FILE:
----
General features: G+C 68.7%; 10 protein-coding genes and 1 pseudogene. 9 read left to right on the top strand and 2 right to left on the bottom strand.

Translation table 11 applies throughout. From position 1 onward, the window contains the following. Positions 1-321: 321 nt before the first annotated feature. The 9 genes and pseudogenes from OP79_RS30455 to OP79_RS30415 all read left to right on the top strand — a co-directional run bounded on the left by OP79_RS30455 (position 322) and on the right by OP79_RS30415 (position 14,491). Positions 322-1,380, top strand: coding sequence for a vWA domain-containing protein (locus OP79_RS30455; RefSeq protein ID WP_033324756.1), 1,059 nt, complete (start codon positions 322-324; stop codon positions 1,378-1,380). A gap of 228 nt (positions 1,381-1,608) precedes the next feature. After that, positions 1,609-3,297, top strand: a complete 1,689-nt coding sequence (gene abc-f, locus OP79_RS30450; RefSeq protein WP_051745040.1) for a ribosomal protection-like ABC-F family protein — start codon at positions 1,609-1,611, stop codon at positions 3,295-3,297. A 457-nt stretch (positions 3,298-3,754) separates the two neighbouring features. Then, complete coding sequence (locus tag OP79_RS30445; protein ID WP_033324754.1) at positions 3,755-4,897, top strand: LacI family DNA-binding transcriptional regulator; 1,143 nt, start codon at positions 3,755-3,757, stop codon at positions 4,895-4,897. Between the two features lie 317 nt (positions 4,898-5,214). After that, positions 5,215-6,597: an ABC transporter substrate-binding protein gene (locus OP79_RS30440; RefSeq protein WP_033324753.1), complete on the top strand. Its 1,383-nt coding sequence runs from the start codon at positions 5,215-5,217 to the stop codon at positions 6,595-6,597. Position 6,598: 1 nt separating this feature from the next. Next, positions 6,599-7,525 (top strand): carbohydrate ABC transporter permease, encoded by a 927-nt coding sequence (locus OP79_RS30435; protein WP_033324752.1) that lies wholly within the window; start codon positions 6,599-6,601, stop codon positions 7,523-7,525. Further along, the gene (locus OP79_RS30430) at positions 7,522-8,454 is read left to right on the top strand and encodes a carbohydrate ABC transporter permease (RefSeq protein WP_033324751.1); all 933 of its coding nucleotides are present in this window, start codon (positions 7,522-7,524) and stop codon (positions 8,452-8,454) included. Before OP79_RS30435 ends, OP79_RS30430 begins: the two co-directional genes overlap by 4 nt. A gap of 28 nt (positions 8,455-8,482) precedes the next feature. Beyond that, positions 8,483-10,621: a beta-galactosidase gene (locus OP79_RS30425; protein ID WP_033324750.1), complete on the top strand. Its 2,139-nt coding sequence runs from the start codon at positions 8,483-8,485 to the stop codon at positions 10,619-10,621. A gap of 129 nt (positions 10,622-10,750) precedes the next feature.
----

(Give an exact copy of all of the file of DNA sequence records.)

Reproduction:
General features: G+C 68.7%; 10 protein-coding genes and 1 pseudogene. 9 read left to right on the top strand and 2 right to left on the bottom strand.

Translation table 11 applies throughout. From position 1 onward, the window contains the following. Positions 1-321: 321 nt before the first annotated feature. The 9 genes and pseudogenes from OP79_RS30455 to OP79_RS30415 all read left to right on the top strand — a co-directional run bounded on the left by OP79_RS30455 (position 322) and on the right by OP79_RS30415 (position 14,491). Positions 322-1,380, top strand: coding sequence for a vWA domain-containing protein (locus OP79_RS30455; RefSeq protein ID WP_033324756.1), 1,059 nt, complete (start codon positions 322-324; stop codon positions 1,378-1,380). A gap of 228 nt (positions 1,381-1,608) precedes the next feature. After that, positions 1,609-3,297, top strand: a complete 1,689-nt coding sequence (gene abc-f, locus OP79_RS30450; RefSeq protein WP_051745040.1) for a ribosomal protection-like ABC-F family protein — start codon at positions 1,609-1,611, stop codon at positions 3,295-3,297. A 457-nt stretch (positions 3,298-3,754) separates the two neighbouring features. Then, complete coding sequence (locus tag OP79_RS30445; protein ID WP_033324754.1) at positions 3,755-4,897, top strand: LacI family DNA-binding transcriptional regulator; 1,143 nt, start codon at positions 3,755-3,757, stop codon at positions 4,895-4,897. Between the two features lie 317 nt (positions 4,898-5,214). After that, positions 5,215-6,597: an ABC transporter substrate-binding protein gene (locus OP79_RS30440; RefSeq protein WP_033324753.1), complete on the top strand. Its 1,383-nt coding sequence runs from the start codon at positions 5,215-5,217 to the stop codon at positions 6,595-6,597. Position 6,598: 1 nt separating this feature from the next. Next, positions 6,599-7,525 (top strand): carbohydrate ABC transporter permease, encoded by a 927-nt coding sequence (locus OP79_RS30435; protein WP_033324752.1) that lies wholly within the window; start codon positions 6,599-6,601, stop codon positions 7,523-7,525. Further along, the gene (locus OP79_RS30430) at positions 7,522-8,454 is read left to right on the top strand and encodes a carbohydrate ABC transporter permease (RefSeq protein WP_033324751.1); all 933 of its coding nucleotides are present in this window, start codon (positions 7,522-7,524) and stop codon (positions 8,452-8,454) included. Before OP79_RS30435 ends, OP79_RS30430 begins: the two co-directional genes overlap by 4 nt. A gap of 28 nt (positions 8,455-8,482) precedes the next feature. Beyond that, positions 8,483-10,621: a beta-galactosidase gene (locus OP79_RS30425; protein ID WP_033324750.1), complete on the top strand. Its 2,139-nt coding sequence runs from the start codon at positions 8,483-8,485 to the stop codon at positions 10,619-10,621. A gap of 129 nt (positions 10,622-10,750) precedes the next feature.